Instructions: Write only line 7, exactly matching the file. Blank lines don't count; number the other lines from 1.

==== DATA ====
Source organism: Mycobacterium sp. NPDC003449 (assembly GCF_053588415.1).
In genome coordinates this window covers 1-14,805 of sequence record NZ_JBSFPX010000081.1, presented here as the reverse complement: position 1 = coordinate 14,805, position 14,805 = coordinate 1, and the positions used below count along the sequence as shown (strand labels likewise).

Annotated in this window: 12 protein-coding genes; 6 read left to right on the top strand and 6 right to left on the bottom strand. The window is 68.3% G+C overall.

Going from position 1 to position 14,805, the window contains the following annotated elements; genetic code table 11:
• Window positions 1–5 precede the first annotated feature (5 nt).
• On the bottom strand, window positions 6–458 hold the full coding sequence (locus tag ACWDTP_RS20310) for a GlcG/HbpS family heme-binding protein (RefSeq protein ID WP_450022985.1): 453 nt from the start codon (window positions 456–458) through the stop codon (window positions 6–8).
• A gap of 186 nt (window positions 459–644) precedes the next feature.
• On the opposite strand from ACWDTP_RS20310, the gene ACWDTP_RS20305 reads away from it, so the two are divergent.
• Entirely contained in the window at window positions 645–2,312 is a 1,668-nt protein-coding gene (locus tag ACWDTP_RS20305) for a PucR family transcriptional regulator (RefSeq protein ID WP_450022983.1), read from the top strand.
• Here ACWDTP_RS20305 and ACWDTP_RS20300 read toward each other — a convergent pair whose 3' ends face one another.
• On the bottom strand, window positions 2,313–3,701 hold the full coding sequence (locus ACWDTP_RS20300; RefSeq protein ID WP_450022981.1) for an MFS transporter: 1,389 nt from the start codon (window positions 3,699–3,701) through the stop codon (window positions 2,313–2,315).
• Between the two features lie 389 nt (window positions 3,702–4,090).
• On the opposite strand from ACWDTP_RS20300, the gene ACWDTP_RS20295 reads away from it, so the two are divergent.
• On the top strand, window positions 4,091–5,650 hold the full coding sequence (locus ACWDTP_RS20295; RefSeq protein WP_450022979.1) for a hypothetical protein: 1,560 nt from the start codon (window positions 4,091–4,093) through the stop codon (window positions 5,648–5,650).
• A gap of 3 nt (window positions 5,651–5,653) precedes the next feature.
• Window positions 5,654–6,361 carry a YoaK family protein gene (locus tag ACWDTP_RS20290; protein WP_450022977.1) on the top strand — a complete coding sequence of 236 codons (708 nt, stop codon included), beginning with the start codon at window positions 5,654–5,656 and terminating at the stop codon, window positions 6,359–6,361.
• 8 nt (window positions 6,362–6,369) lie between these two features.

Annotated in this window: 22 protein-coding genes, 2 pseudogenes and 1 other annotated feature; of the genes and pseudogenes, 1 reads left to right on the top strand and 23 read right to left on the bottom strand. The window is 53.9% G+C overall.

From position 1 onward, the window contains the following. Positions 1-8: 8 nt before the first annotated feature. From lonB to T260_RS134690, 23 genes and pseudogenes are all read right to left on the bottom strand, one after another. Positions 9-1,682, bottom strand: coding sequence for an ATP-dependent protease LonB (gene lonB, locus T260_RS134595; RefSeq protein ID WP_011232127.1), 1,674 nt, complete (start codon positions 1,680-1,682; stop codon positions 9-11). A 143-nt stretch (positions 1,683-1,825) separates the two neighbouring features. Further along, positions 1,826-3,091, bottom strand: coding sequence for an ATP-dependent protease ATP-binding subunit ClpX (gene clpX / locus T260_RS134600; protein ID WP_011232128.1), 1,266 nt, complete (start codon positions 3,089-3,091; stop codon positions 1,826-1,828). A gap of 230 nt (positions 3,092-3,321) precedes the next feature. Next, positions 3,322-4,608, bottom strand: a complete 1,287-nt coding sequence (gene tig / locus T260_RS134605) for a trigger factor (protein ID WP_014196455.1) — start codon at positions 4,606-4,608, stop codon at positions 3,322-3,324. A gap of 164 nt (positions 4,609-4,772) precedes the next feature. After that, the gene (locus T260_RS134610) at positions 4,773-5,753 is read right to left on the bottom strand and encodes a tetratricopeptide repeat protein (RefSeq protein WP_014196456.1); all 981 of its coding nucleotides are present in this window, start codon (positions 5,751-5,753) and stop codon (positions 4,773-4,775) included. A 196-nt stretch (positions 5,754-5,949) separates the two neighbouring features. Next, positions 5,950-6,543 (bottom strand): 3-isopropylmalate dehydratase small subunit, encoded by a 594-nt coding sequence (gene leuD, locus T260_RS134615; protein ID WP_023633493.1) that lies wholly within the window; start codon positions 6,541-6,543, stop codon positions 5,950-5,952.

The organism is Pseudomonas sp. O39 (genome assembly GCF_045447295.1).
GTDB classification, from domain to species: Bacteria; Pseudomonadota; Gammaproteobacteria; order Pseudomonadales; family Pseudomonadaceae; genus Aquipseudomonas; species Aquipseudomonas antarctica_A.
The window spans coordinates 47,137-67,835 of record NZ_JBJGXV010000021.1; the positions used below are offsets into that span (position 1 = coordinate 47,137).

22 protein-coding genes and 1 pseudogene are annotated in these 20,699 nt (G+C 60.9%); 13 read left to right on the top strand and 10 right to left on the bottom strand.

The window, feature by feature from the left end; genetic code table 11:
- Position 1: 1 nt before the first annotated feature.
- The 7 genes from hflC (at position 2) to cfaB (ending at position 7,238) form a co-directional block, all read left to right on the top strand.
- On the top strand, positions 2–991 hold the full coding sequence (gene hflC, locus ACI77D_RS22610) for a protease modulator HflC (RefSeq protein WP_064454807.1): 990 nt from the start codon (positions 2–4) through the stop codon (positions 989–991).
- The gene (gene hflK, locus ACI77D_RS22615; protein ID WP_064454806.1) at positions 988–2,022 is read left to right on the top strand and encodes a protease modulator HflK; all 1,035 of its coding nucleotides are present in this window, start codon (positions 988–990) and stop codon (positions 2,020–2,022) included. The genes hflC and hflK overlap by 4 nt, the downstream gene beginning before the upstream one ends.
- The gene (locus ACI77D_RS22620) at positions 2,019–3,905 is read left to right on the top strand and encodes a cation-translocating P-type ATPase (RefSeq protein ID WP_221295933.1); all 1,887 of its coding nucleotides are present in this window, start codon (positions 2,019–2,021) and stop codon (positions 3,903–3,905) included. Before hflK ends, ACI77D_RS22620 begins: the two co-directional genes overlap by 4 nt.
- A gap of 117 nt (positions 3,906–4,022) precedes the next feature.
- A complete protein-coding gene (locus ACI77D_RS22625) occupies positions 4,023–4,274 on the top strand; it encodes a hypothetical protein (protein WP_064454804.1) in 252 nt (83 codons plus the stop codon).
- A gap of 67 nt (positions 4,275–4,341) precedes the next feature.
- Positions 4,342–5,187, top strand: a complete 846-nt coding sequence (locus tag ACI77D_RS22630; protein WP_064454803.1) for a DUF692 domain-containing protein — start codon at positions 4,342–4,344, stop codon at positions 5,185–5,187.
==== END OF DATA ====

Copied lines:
• A gap of 186 nt (window positions 459–644) precedes the next feature.